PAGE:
Crucifers, plants of the mustard family, have a unique set of pests. With the exception of cutworms, the cabbage looper, and the vegetable weevil, these insects pose little or no threat to most other vegetable crops. A group of three caterpillars, known as the "cabbageworm complex," causes most damage to crucifiers. These include the cabbage looper, diamondback moth larva, and the imported cabbageworm. The cabbage maggot is the most important pest of crucifers in western North Carolina.
A. Chewing insects that leave holes in foliage or bore into stems and leaf veins
- Caterpillars with three pairs of legs and three to five pairs of prolegs
- Beet armyworm – Soft-bodied green or black caterpillar up to 30 mm long; three lightly colored stripes running length of body; black spot on each side of body on second segment behind head; five pairs of prolegs (Figure 1); damages bud and young leaves.
- Cabbage looper – Green caterpillar with longitudinal white stripes; body up to 30 mm long and tapering toward the head; three pairs of fleshy prolegs (Figure 2); young larva on underside of leaf; mature larva deep within head; consumes tender leaf tissue leaving most veins intact.
- Cabbage webworm – Yellowish gray caterpillar up to 15 mm long; black head with well defined V-shaped mark; mature larva bearing five dark longitudinal stripes and moderately long yellow or light brown hairs; five pairs of prolegs (Figure 3); bores in plant often destroying bud or causing plant to be deformed; sometimes found in protective web along vein on underside of leaf; usually a problem only in fall.
- Corn earworm – Early instars: cream colored or yellowish green with few markings; later instars: green, reddish or brown with pale longitudinal stripes and scattered black spots; moderately hairy; up to 44 mm long; five pairs of prolegs. (Figure 4)
- Cross-striped cabbageworm – Early instars: gray with dark tubercles, large head, and sparse body hairs; mature larva: bluish gray with black transverse stripes and two stripes (one yellow, one black) down each side of the back; larva up to 15 mm long; five pairs of prolegs (Figure 5); feeds on buds and tender leaves.
- Cutworms – Fat, basically gray, brown, or black caterpillars 40 to 50 mm long when fully grown; five pairs of fleshy prolegs (Figure 6); active at night-young caterpillars climbing on leaves, older caterpillars severing stalks of leaves; hide during the day in soil burrows at base of plants.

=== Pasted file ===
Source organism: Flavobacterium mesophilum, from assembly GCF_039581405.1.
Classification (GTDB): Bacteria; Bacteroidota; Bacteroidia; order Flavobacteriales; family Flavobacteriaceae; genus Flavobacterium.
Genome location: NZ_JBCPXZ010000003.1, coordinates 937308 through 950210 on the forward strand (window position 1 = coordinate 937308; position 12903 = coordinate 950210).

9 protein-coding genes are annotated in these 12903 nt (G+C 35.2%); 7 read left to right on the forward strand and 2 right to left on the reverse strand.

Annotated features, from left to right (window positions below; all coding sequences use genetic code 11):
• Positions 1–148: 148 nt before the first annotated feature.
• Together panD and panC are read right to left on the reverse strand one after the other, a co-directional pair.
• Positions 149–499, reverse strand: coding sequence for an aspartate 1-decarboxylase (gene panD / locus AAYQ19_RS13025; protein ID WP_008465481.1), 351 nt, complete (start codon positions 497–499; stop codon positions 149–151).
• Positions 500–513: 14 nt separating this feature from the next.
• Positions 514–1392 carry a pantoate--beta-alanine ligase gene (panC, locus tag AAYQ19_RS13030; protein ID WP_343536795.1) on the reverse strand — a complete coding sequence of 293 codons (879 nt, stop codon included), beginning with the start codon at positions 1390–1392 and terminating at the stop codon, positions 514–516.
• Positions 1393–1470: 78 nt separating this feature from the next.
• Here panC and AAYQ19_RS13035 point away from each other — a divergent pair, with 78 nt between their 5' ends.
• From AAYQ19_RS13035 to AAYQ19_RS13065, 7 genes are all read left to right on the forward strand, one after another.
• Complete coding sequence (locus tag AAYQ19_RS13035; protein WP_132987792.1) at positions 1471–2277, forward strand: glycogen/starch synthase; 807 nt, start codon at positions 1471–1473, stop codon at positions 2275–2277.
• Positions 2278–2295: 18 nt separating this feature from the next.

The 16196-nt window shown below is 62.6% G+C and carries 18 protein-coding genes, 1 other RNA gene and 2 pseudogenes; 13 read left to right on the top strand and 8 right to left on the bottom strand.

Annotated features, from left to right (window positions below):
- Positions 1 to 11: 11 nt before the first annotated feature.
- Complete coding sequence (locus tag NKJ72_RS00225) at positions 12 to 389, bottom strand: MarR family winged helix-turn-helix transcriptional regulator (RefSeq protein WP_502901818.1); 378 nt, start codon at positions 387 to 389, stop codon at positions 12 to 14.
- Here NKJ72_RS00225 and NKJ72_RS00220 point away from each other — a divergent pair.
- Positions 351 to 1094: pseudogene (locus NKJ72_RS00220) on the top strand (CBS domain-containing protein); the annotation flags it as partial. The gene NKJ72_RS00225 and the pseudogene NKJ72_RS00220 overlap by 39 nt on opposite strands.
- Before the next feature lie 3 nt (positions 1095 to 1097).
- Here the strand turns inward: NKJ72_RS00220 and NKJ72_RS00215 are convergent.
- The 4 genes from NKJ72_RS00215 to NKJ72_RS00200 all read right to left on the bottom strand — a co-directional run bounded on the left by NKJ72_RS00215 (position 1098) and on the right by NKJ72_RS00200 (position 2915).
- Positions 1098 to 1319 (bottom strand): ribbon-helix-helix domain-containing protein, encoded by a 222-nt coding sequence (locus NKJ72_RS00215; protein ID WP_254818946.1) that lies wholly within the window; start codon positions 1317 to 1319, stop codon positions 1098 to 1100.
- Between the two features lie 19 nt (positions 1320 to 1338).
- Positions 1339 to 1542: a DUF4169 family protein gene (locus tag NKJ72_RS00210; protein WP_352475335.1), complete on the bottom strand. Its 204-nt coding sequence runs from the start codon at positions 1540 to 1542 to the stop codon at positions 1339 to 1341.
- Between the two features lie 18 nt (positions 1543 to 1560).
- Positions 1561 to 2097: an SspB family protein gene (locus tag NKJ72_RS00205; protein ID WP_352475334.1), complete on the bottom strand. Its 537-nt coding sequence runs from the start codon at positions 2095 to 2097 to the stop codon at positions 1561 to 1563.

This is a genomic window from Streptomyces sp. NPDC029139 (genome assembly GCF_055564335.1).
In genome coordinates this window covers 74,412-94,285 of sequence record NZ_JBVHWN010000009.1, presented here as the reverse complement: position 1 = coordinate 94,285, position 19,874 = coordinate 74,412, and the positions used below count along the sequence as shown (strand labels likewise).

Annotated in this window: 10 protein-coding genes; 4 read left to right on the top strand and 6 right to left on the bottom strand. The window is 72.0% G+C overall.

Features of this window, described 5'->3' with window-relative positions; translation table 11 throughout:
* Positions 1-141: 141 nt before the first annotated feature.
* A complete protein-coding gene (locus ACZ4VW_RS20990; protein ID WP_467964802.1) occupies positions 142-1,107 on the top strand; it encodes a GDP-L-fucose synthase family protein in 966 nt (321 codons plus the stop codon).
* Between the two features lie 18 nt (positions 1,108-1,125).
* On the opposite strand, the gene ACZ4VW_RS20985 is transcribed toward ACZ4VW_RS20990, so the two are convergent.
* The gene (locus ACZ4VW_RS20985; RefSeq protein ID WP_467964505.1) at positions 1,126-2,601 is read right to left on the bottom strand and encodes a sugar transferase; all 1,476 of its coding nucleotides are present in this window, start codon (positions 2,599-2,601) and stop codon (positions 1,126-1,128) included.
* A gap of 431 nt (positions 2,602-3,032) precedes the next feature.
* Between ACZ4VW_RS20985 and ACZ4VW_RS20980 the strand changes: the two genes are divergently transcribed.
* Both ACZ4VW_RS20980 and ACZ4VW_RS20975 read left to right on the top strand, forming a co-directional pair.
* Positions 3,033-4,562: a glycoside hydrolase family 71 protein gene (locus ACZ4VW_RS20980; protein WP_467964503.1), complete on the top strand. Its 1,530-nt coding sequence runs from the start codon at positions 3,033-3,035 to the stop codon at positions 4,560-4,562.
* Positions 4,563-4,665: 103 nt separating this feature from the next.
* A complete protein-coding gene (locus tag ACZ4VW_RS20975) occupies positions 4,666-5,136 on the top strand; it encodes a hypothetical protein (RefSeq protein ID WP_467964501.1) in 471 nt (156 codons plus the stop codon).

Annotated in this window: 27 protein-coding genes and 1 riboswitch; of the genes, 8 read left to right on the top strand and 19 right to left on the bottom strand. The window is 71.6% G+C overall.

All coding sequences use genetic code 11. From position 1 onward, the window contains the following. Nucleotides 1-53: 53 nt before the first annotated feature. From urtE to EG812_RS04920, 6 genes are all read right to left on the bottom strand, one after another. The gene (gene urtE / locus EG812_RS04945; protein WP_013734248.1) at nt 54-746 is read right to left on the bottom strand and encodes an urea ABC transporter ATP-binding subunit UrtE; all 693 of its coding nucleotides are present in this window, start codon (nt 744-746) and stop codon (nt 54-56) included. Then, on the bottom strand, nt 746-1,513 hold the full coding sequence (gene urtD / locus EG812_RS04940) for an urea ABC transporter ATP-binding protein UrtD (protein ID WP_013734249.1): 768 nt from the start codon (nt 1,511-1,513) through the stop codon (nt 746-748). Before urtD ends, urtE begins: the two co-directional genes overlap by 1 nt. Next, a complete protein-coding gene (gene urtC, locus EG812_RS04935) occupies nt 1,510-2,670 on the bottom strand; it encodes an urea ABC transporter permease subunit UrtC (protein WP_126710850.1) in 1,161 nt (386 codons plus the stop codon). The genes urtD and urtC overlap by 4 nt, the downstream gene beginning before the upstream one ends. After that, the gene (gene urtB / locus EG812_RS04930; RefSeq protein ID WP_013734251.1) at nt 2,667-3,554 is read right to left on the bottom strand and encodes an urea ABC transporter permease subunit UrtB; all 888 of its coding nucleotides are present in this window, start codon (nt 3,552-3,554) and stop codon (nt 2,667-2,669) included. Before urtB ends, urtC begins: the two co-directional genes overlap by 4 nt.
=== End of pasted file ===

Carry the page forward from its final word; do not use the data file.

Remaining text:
- Diamondback moth larva – Pale green caterpillar up to 7 mm long with black head and scattered black hairs; five pairs of prolegs; tapers slightly at both ends and wiggles rapidly when disturbed (Figure 7); prefers to feed on underside of older leaves, between loose leaves, or on young buds; bud damage prevents proper development of heads.
- Imported cabbageworm – Velvety green caterpillar up to 32 mm long; yellow stripe down back; row of yellow spots down each side; five pairs of prolegs (Figure 8); feeds deeper in plant and more likely to eat small veins than the cabbage looper; leaves wet; greenish brown excrement deep among leaves.
Beetles or beetle larvae
- Striped flea beetle – Black oval beetle about 2 mm long with a wavy yellow line down each wing cover; enlarged hind legs for jumping (Figure 9); makes small pits in leaves; remaining tissue drops out leaving small "shot holes"; transmits some plant diseases.
- Vegetable weevil adult and larva – Dull grayish brown weevil, about 6.4 mm long, with short, stout snout and light V-shaped mark on wing covers (Figure 10A); larva pale green, legless, up to 10 mm long with dark mottled head (Figure 10B); adult and larva feed primarily at night on buds and foliage.
B. Insects with needlelike or rasping mouthparts that cause foliage to be yellowed or distorted
- Aphids – Pale green, soft-bodied, pear-shaped insects with a pair of dark cornicles and a cauda protruding from the abdomen; body up to 2.5 mm long; may be winged or wingless-wingless form most common (Figure 11); feed in colonies; cause discoloration or mottling of foliage; often transmit virus diseases; excrete honeydew on which sooty mold grows.
- Harlequin bug – Black, shield-shaped bug up to 10 mm long, brightly colored with orange, red, and yellow markings (Figure 12); injured stems and leaves with irregular cloudy spots around puncture wound; young plants wilt, brown, die; old plants stunted.
- Onion thrips – Foliage-rasping pest; pale yellow to dark brown body 2 mm or less in length; adult with two pairs narrow, fringed wings (Figure 13); causes silvery blotches or scratchlike markings on leaves; some infested leaves distorted, curling upward.